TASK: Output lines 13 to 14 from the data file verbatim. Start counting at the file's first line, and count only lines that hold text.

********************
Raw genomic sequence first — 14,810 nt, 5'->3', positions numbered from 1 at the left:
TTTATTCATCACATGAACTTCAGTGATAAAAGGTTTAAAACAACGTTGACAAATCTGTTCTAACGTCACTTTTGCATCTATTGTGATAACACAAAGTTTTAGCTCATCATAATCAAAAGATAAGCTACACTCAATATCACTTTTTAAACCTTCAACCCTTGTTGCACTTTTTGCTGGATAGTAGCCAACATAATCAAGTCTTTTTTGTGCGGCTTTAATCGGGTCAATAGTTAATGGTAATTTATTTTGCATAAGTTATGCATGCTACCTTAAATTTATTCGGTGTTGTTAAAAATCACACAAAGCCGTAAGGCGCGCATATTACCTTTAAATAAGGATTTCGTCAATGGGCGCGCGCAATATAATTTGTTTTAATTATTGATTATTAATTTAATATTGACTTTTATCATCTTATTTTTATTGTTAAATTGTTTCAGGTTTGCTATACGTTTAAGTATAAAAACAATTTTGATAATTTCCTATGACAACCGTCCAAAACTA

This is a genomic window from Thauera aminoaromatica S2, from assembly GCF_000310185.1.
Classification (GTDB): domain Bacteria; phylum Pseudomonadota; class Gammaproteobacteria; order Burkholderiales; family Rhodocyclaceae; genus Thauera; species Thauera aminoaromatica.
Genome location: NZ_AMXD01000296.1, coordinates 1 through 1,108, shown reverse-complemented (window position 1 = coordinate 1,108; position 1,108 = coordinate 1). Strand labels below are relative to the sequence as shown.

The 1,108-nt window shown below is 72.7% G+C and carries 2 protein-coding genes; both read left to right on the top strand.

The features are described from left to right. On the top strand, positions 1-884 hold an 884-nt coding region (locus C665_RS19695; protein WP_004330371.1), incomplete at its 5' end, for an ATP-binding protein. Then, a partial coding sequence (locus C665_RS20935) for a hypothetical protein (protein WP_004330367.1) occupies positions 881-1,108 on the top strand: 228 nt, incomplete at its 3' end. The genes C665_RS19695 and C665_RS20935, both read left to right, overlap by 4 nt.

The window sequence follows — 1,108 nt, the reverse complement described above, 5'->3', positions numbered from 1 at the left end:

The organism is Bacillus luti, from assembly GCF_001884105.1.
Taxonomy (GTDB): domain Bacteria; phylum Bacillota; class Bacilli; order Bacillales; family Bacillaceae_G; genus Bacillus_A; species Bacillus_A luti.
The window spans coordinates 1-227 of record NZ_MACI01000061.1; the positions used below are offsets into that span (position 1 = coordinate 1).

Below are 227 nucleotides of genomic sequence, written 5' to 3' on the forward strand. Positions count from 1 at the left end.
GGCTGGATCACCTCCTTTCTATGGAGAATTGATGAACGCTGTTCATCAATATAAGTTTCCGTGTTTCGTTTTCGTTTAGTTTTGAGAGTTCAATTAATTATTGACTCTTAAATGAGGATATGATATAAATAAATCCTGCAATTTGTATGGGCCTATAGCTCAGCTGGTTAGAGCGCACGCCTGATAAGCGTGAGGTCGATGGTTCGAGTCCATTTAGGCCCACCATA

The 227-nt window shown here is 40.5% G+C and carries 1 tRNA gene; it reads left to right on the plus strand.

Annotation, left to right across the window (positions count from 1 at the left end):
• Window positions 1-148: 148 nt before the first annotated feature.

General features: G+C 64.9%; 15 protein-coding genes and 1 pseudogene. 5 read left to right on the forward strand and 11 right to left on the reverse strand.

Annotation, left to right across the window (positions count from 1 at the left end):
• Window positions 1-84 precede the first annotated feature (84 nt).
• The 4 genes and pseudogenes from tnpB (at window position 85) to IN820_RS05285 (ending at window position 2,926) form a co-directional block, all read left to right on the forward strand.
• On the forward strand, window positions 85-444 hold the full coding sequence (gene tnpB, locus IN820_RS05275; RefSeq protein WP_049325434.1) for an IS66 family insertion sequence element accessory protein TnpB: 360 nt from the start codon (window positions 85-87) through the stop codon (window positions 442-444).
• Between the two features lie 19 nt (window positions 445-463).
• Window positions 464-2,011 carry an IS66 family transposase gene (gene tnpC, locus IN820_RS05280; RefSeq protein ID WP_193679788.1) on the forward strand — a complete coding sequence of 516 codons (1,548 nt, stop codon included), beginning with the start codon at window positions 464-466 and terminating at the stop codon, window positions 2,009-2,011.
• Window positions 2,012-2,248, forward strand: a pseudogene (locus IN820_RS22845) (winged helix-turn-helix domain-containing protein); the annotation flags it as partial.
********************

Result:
GGCTGGATCACCTCCTTTCTATGGAGAATTGATGAACGCTGTTCATCAATATAAGTTTCCGTGTTTCGTTTTCGTTTAGTTTTGAGAGTTCAATTAATTATTGACTCTTAAATGAGGATATGATATAAATAAATCCTGCAATTTGTATGGGCCTATAGCTCAGCTGGTTAGAGCGCACGCCTGATAAGCGTGAGGTCGATGGTTCGAGTCCATTTAGGCCCACCATA

The 227-nt window shown here is 40.5% G+C and carries 1 tRNA gene; it reads left to right on the plus strand.